Principles and Practices of Community Partnerships
- To develop a working understanding of principles and practices of community partnerships in YPAR
- To develop an understanding of the intricacies and complexity of ethics in research
- Butcher paper/flip chart paper (1 piece per every 4 participants)
- Black markers (1 per every 4 participants)
- Colorful markers (1 per participant)
- “Principles and Practice Scenario Slips” handout (1 copy per every 4 participants)
Write “Principles” at the top of half of the pieces of butcher paper/flip chart paper. Write “Practices at the top of the other half. Cut out scenario slips. Make sure there are enough scenario slips for every participant to have their own once they are cut out.
Ask the participants to do an individual quick write on the following prompt: “Think about a time when you entered a new group and felt welcomed and included. What helped you feel good within this group?”
Split into small groups of 3-4 people. Give groups either “principles” or “practices” chart paper for each group to focus on. Then have groups do the following:
- Coconstruct a definition of the focus concept (what do we mean by the word “principles” or “practices?”) This definition is for the group to use during their brainstorm.
- Brainstorm a list of ideas that fit under focus concept of “principles” or “practices” of community partnerships. What does it take to do good work with people? Write these on chart paper using a black marker.
Next do a gallery walk by having groups post their chart papers on the wall. Give each participant a marker that is any color but black. Have participants walk around the room and silently read the charts (including their own). As participants have thoughts, comments, and questions, they can add them to the chart paper. Participants should take a few laps around the room to add to the silent discussion.
Facilitate a discussing with the following reflection questions:
- What themes did you notice across the posters?
- What new thoughts do you have about working in community partnerships and/or on YPAR teams?
- How do principles and practices connect? Does one influence the other?
Principles and practices are intricately connected in YPAR. It is important to discuss both principles and practices often throughout the research process, as new situations and phases within the research may raise new ethical dilemmas and considerations. Let’s try out the principles and practices we just generated on some scenarios. It may be that we’ll want to add some new practices or principles to our list as we think about the scenarios.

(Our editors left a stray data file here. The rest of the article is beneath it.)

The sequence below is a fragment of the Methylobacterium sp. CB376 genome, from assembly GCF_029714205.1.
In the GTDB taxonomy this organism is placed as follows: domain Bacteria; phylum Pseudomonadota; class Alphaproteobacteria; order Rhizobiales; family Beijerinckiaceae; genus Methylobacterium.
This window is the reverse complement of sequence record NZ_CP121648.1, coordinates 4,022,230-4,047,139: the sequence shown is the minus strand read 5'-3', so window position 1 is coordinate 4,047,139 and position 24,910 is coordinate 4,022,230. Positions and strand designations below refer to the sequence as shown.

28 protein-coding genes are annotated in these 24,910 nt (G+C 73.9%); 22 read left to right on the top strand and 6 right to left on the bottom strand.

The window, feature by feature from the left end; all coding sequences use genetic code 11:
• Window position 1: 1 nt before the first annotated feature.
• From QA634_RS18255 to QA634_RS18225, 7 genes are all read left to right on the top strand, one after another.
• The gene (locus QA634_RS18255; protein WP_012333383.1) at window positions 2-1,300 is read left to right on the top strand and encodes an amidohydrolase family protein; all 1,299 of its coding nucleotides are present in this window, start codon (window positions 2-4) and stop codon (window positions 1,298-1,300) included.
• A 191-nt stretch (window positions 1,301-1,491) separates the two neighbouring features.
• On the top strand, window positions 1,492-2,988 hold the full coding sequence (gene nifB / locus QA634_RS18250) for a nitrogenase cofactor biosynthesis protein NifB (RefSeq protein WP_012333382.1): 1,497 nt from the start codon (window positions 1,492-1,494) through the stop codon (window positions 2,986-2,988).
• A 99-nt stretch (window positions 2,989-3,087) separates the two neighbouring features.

Pass out scenario slips to each participant. Ask the participants to do an individual quick write on their thoughts about the scenario and the three questions asked on the slip. Have participants find the others who were given the same scenario and form groups. In the small groups, participants should read and discuss the following questions:
- What would you do?
- What principles and practices from our list could support us in best navigating this scenario?
- What new principles or practices might need to be considered?
- How are the concepts of power and identity playing a role in this scenario?
- Play with the scenario– how could it be tweaked to raise other salient issues for you
If you have time, facilitate a fishbowl debrief. Have participants sit in a large circle, with space for a smaller circle, or “fishbowl” within the large group circle. Have one of the small groups enter the fishbowl and discuss their scenario conversation. Outside circle members can enter the free seat or space in the fishbowl when they have a question or idea they wish to contribute. Fishbowl participants can leave the fishbowl when they are ready to allow new contributions. The following prompts can support the fishbowl participants:
- What came up in your scenario conversation?
- What might you want to add or adjust to the list of principles and practices?
If there is time after the fishbowl debrief, facilitate a whole group discussion with the following question:
- What question, thought, or idea do you want to take with you as you leave today?
Kaplan, Rebecca G., "Principles and Practices of Community Partnerships" (2015). Community Engagement Teaching Resources. 5.